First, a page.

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Lay Down Your Weary Tune by W.B. Belcher

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<i>Lay Down Your Weary Tune</i> by W.B. Belcher

Perhaps W.B. Belcher’s Lay Down Your Weary Tune won’t turn out to be another High Fidelity—that is, another book that launched a thousand wistful or grateful “That’s the book I would have written if I’d written a book about what music means to me” from legions of heartbroken, music-obsessed guys. In fact, Lay Down Your Weary Tune more closely resembles another Nick Hornby book, Juliet, Naked, about a guy who defines himself by his exhaustively informed fixation on a long-retired musician whose own diminished self and corrosive self-loathing also feature prominently in the book.

As its title—borrowed from a majestic song Bob Dylan wrote in 1963—suggests, Lay Down Your Weary Tune is steeped in the folk mythos of Dylan, Woody Guthrie and the Greenwich Village folk scene of the 1960s. The narrator, Jack Wyeth, a sometimes folk musician and failed writer, has built his life around his pre-occupation with enigmatic and elusive folk-rocker Eli Page. Page’s musical history and longtime penchant for self-mythologizing bear strong similarities to Dylan’s, and Wyeth describes the impact Page’s music has had on his life in much the same way Dylan himself describes the first time he heard Woody Guthrie’s records in his 2004 memoir Chronicles Vol. 1: “When I first heard him it was like a million megaton bomb had dropped. [Guthrie’s songs] had the infinite sweep of humanity in them… Woody Guthrie tore everything in his path to pieces.” Likewise, Jack Wyeth writes, “[S]omewhere Eli Page is singing the blues, and people like me can feel their lives ripping apart at the seams.”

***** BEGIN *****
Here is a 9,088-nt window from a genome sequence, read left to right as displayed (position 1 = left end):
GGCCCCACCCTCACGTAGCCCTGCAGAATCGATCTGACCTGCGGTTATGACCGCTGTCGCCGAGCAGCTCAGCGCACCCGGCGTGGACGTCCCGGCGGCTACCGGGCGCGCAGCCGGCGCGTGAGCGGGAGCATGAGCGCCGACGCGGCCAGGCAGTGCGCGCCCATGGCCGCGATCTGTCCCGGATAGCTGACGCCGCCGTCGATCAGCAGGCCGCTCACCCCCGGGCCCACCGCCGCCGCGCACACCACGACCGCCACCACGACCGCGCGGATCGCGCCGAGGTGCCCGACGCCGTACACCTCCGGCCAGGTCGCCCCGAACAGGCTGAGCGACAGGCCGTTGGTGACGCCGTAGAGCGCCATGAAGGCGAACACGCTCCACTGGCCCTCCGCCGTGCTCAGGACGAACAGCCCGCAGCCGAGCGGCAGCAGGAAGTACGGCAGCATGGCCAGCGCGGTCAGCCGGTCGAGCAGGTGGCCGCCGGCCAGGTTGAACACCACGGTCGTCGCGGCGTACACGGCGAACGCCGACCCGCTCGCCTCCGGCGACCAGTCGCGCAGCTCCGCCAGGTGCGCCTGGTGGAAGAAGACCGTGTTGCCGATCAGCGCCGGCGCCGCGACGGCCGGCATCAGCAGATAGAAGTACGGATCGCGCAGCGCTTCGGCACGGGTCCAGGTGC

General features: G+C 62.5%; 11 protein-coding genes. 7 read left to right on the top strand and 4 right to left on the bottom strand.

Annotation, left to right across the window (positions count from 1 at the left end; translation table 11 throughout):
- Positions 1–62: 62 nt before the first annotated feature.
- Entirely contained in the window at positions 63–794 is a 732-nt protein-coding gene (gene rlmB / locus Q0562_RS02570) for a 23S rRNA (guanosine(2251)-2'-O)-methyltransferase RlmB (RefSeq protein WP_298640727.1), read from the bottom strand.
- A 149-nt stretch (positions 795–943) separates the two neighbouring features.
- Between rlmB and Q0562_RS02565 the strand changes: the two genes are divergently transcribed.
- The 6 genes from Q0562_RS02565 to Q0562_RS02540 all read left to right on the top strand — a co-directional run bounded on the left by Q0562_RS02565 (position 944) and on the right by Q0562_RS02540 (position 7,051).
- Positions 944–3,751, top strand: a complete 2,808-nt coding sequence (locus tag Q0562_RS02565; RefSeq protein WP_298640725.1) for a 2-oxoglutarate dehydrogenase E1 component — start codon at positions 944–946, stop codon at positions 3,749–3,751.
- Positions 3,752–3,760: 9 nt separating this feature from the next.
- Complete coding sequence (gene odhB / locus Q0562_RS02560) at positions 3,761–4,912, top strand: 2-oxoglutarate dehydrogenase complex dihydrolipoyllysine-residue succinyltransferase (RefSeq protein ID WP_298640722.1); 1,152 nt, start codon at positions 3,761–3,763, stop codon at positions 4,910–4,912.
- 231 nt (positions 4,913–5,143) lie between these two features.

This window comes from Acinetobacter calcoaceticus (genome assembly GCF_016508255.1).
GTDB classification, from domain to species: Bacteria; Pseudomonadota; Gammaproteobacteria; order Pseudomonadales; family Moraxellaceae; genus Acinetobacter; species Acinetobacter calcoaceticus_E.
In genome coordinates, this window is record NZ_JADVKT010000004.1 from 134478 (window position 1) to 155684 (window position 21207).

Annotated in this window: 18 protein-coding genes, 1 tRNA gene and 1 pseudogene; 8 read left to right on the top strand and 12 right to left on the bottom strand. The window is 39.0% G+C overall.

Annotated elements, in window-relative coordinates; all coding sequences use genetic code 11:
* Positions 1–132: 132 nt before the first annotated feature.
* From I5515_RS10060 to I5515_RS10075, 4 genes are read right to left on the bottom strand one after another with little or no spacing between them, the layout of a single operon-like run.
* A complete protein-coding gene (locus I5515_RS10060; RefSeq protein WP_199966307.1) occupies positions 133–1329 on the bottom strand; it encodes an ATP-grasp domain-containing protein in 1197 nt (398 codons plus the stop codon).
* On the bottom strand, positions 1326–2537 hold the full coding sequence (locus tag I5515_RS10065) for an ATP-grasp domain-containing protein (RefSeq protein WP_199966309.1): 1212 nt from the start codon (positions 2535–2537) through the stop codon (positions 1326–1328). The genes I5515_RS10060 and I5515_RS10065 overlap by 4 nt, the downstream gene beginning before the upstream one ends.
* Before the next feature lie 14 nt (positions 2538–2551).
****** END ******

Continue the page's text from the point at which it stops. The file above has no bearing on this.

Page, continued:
LDYWT_Proper.jpg Like Dylan, Wyeth befriends his idol in deep decline. Dylan famously visited Guthrie in a hospital in New Jersey where the folk icon lay decimated by Huntington’s Chorea. Dylan began to write his own songs and take up the challenge he heard Guthrie issue to him, through his records, before they even met: “I’ll be going away, but I’m leaving this job in your hands. I know I can count on you.”

The fairy tale-like story of Dylan and Guthrie—the disciple dutifully sitting at the feet of his dying hero—might be the nicest part of the many Dylan myths that’s actually true. In his memoir, The Mayor of MacDougal Street, fellow folkie Dave Van Ronk, who portrays his former friend Dylan with no illusions, sentimentality or rectitude, acknowledges that Bob was a genuinely “stand-up guy” when it came to Guthrie.